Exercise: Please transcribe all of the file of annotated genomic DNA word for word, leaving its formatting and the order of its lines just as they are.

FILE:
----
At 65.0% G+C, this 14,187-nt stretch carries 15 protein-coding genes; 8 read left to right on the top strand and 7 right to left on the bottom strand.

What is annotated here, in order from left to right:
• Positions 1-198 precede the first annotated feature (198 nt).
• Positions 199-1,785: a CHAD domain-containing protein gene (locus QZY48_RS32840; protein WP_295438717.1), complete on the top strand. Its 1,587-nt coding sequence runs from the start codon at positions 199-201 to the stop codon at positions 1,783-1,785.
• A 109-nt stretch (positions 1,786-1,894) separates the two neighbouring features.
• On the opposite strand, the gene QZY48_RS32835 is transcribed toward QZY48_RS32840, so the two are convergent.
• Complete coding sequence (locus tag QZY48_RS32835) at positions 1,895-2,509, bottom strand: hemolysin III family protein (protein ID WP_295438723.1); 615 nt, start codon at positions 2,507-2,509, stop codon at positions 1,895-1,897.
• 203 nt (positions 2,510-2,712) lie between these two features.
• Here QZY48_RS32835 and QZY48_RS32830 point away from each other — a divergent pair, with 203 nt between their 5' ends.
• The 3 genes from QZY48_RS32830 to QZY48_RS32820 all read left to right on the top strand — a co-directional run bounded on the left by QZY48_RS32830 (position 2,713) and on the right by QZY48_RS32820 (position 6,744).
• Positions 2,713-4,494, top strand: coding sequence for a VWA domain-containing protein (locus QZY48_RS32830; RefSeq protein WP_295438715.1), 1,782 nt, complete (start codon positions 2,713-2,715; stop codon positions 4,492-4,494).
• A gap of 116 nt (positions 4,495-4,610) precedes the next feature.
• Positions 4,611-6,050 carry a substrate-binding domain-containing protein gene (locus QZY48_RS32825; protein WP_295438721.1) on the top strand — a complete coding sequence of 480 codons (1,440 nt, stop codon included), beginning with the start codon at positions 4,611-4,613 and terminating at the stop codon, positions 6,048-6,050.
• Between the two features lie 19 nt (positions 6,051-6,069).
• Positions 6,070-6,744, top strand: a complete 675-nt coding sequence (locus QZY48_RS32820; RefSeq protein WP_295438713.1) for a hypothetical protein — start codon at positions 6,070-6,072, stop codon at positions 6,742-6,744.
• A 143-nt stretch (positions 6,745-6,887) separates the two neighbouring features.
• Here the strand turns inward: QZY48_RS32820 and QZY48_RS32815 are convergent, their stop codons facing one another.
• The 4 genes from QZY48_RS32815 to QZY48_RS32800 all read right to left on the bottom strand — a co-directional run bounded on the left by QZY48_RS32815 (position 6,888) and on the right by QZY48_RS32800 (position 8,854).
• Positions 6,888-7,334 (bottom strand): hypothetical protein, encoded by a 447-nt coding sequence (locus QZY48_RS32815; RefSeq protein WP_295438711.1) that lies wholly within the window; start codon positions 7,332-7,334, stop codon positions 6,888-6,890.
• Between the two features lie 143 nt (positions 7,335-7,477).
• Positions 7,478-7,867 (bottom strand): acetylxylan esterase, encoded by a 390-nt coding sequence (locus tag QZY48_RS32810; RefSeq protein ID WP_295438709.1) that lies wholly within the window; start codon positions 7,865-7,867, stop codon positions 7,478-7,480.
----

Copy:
At 65.0% G+C, this 14,187-nt stretch carries 15 protein-coding genes; 8 read left to right on the top strand and 7 right to left on the bottom strand.

What is annotated here, in order from left to right:
• Positions 1-198 precede the first annotated feature (198 nt).
• Positions 199-1,785: a CHAD domain-containing protein gene (locus QZY48_RS32840; protein WP_295438717.1), complete on the top strand. Its 1,587-nt coding sequence runs from the start codon at positions 199-201 to the stop codon at positions 1,783-1,785.
• A 109-nt stretch (positions 1,786-1,894) separates the two neighbouring features.
• On the opposite strand, the gene QZY48_RS32835 is transcribed toward QZY48_RS32840, so the two are convergent.
• Complete coding sequence (locus tag QZY48_RS32835) at positions 1,895-2,509, bottom strand: hemolysin III family protein (protein ID WP_295438723.1); 615 nt, start codon at positions 2,507-2,509, stop codon at positions 1,895-1,897.
• 203 nt (positions 2,510-2,712) lie between these two features.
• Here QZY48_RS32835 and QZY48_RS32830 point away from each other — a divergent pair, with 203 nt between their 5' ends.
• The 3 genes from QZY48_RS32830 to QZY48_RS32820 all read left to right on the top strand — a co-directional run bounded on the left by QZY48_RS32830 (position 2,713) and on the right by QZY48_RS32820 (position 6,744).
• Positions 2,713-4,494, top strand: coding sequence for a VWA domain-containing protein (locus QZY48_RS32830; RefSeq protein WP_295438715.1), 1,782 nt, complete (start codon positions 2,713-2,715; stop codon positions 4,492-4,494).
• A gap of 116 nt (positions 4,495-4,610) precedes the next feature.
• Positions 4,611-6,050 carry a substrate-binding domain-containing protein gene (locus QZY48_RS32825; protein WP_295438721.1) on the top strand — a complete coding sequence of 480 codons (1,440 nt, stop codon included), beginning with the start codon at positions 4,611-4,613 and terminating at the stop codon, positions 6,048-6,050.
• Between the two features lie 19 nt (positions 6,051-6,069).
• Positions 6,070-6,744, top strand: a complete 675-nt coding sequence (locus QZY48_RS32820; RefSeq protein WP_295438713.1) for a hypothetical protein — start codon at positions 6,070-6,072, stop codon at positions 6,742-6,744.
• A 143-nt stretch (positions 6,745-6,887) separates the two neighbouring features.
• Here the strand turns inward: QZY48_RS32820 and QZY48_RS32815 are convergent, their stop codons facing one another.
• The 4 genes from QZY48_RS32815 to QZY48_RS32800 all read right to left on the bottom strand — a co-directional run bounded on the left by QZY48_RS32815 (position 6,888) and on the right by QZY48_RS32800 (position 8,854).
• Positions 6,888-7,334 (bottom strand): hypothetical protein, encoded by a 447-nt coding sequence (locus QZY48_RS32815; RefSeq protein WP_295438711.1) that lies wholly within the window; start codon positions 7,332-7,334, stop codon positions 6,888-6,890.
• Between the two features lie 143 nt (positions 7,335-7,477).
• Positions 7,478-7,867 (bottom strand): acetylxylan esterase, encoded by a 390-nt coding sequence (locus tag QZY48_RS32810; RefSeq protein ID WP_295438709.1) that lies wholly within the window; start codon positions 7,865-7,867, stop codon positions 7,478-7,480.